However the new “vegan pigs-in-blankets” wouldn’t be allowed in France - an amendment to its agriculture bill, passed earlier this year, essentially banned plant-based product names such as”bacon-flavoured strips” and “veggie sausages”.
But this is the UK, and you can buy a “vegan kebab doner” if you want to. It’s made from wheat protein, sunflower oil and celery.
And in Hackney, London, there’s a restaurant where, among other similarly named things, customers might indulge in a “Temple Deluxe”, which features a “1/4 patty, burger sauce, cheese, bacon, lettuce, pickles”. No animals are involved at all. It’s all a facade.
That’s not to say a faction of British meat eaters won’t kick-off about Morrisons’ new Christmas cylinders.
The idea that plant-based foods should imitate the likes of chicken and lamb, and why vegans (not people simply hoping to cut down, to whom meaty vegan food makes total sense) would ever want to be reminded of flesh.
The supermarket’s launched its new “veggies-in-blankets” anyway. They “provide a vegan twist on a Christmas classic”, Morrisons said, and resemble the traditional double-pork variety quite cunningly.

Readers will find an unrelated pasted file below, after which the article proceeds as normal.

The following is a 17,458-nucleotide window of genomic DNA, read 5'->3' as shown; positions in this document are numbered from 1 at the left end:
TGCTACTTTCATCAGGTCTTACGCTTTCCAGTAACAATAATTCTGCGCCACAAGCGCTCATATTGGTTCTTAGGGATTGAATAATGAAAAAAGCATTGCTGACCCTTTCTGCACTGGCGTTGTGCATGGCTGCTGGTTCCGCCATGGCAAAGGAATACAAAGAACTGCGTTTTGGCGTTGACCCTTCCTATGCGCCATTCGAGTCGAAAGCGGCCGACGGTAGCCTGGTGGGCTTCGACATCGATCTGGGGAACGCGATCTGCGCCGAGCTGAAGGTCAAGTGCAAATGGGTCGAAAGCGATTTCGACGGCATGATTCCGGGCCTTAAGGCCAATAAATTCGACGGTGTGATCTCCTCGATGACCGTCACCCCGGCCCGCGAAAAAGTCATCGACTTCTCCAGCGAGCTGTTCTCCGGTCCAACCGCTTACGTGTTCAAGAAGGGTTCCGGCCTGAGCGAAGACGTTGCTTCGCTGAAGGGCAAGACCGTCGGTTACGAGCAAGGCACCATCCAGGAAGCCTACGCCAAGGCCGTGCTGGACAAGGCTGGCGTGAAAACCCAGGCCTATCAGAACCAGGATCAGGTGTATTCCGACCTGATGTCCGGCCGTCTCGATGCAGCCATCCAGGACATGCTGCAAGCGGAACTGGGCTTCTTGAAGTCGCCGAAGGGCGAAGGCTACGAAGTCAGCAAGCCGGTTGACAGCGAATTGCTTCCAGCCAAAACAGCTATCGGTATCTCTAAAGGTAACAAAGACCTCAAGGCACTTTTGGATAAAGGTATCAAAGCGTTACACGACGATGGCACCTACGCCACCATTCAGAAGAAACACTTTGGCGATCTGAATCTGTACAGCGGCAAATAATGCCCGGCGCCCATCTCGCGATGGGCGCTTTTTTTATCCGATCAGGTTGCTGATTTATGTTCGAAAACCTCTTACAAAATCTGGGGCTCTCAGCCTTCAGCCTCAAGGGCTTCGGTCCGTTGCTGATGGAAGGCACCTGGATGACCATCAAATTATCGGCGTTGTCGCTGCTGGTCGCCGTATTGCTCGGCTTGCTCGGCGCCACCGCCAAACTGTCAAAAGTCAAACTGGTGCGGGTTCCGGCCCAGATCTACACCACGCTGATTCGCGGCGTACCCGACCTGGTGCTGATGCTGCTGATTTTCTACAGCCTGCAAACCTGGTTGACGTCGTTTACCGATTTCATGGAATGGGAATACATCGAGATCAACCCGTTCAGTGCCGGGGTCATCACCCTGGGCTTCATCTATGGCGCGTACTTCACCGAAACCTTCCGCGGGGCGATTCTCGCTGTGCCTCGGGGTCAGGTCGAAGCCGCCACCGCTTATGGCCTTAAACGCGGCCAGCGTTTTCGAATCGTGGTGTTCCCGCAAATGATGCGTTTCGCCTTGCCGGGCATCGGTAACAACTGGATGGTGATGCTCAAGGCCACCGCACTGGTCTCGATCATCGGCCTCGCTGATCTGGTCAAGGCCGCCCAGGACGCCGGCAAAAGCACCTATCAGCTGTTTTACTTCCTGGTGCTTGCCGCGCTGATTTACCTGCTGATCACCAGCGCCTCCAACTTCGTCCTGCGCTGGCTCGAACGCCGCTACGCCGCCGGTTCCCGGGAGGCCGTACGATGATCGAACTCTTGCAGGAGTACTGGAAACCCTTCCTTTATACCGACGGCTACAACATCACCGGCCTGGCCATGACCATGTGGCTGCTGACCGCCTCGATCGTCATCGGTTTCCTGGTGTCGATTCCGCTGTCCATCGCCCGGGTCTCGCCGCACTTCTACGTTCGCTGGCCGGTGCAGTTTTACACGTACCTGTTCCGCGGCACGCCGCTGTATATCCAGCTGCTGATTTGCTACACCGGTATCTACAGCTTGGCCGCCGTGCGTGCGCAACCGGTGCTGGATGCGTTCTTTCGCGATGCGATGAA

The vegan “sausages” are made from tomato, potato, mushrooms and basil, which are then wrapped in an aubergine blanket. They’re sold in packs of ten and cost £2.50, which is two fewer than Morrisons’ meat version and 50p more expensive.
Morrison’s own “party food expert” Simon Whittle said: “Pigs-in-blankets are arguably the best part of Christmas dinner. We’ve listened to customers who are looking for more plant-based options over the festive period and created a vegan version.”
They are, if nothing more, just another of this year’s increasingly long list of odd Christmas foodstuffs. Just yesterday, a three-part Christmas dinner pasty hit shelves, containing a starter, main course, and pudding.
*Article originally written by Josh Barrie for our sister site the inews